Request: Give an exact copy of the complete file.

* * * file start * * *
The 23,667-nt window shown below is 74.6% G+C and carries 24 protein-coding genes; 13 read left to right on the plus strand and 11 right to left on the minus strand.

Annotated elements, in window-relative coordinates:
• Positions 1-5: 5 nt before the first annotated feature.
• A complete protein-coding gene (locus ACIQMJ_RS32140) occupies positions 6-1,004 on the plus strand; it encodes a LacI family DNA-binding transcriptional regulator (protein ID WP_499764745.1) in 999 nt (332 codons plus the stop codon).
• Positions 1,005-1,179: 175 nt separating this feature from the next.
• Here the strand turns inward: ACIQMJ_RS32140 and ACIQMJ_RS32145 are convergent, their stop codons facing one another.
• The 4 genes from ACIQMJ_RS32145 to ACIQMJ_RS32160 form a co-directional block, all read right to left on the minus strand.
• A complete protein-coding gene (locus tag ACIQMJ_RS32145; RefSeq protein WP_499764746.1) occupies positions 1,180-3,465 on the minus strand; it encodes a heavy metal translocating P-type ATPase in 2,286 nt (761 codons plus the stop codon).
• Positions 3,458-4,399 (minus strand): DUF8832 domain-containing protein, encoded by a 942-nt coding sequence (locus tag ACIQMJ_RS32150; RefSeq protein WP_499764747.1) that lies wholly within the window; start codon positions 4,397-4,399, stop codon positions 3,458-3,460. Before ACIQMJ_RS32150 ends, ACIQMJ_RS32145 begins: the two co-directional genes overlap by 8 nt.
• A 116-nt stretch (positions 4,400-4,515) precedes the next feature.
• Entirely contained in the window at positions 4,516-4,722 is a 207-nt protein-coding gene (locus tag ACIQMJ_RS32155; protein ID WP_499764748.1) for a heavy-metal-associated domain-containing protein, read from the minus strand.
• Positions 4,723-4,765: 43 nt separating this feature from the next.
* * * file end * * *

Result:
The 23,667-nt window shown below is 74.6% G+C and carries 24 protein-coding genes; 13 read left to right on the plus strand and 11 right to left on the minus strand.

Annotated elements, in window-relative coordinates:
• Positions 1-5: 5 nt before the first annotated feature.
• A complete protein-coding gene (locus ACIQMJ_RS32140) occupies positions 6-1,004 on the plus strand; it encodes a LacI family DNA-binding transcriptional regulator (protein ID WP_499764745.1) in 999 nt (332 codons plus the stop codon).
• Positions 1,005-1,179: 175 nt separating this feature from the next.
• Here the strand turns inward: ACIQMJ_RS32140 and ACIQMJ_RS32145 are convergent, their stop codons facing one another.
• The 4 genes from ACIQMJ_RS32145 to ACIQMJ_RS32160 form a co-directional block, all read right to left on the minus strand.
• A complete protein-coding gene (locus tag ACIQMJ_RS32145; RefSeq protein WP_499764746.1) occupies positions 1,180-3,465 on the minus strand; it encodes a heavy metal translocating P-type ATPase in 2,286 nt (761 codons plus the stop codon).
• Positions 3,458-4,399 (minus strand): DUF8832 domain-containing protein, encoded by a 942-nt coding sequence (locus tag ACIQMJ_RS32150; RefSeq protein WP_499764747.1) that lies wholly within the window; start codon positions 4,397-4,399, stop codon positions 3,458-3,460. Before ACIQMJ_RS32150 ends, ACIQMJ_RS32145 begins: the two co-directional genes overlap by 8 nt.
• A 116-nt stretch (positions 4,400-4,515) precedes the next feature.
• Entirely contained in the window at positions 4,516-4,722 is a 207-nt protein-coding gene (locus tag ACIQMJ_RS32155; protein ID WP_499764748.1) for a heavy-metal-associated domain-containing protein, read from the minus strand.
• Positions 4,723-4,765: 43 nt separating this feature from the next.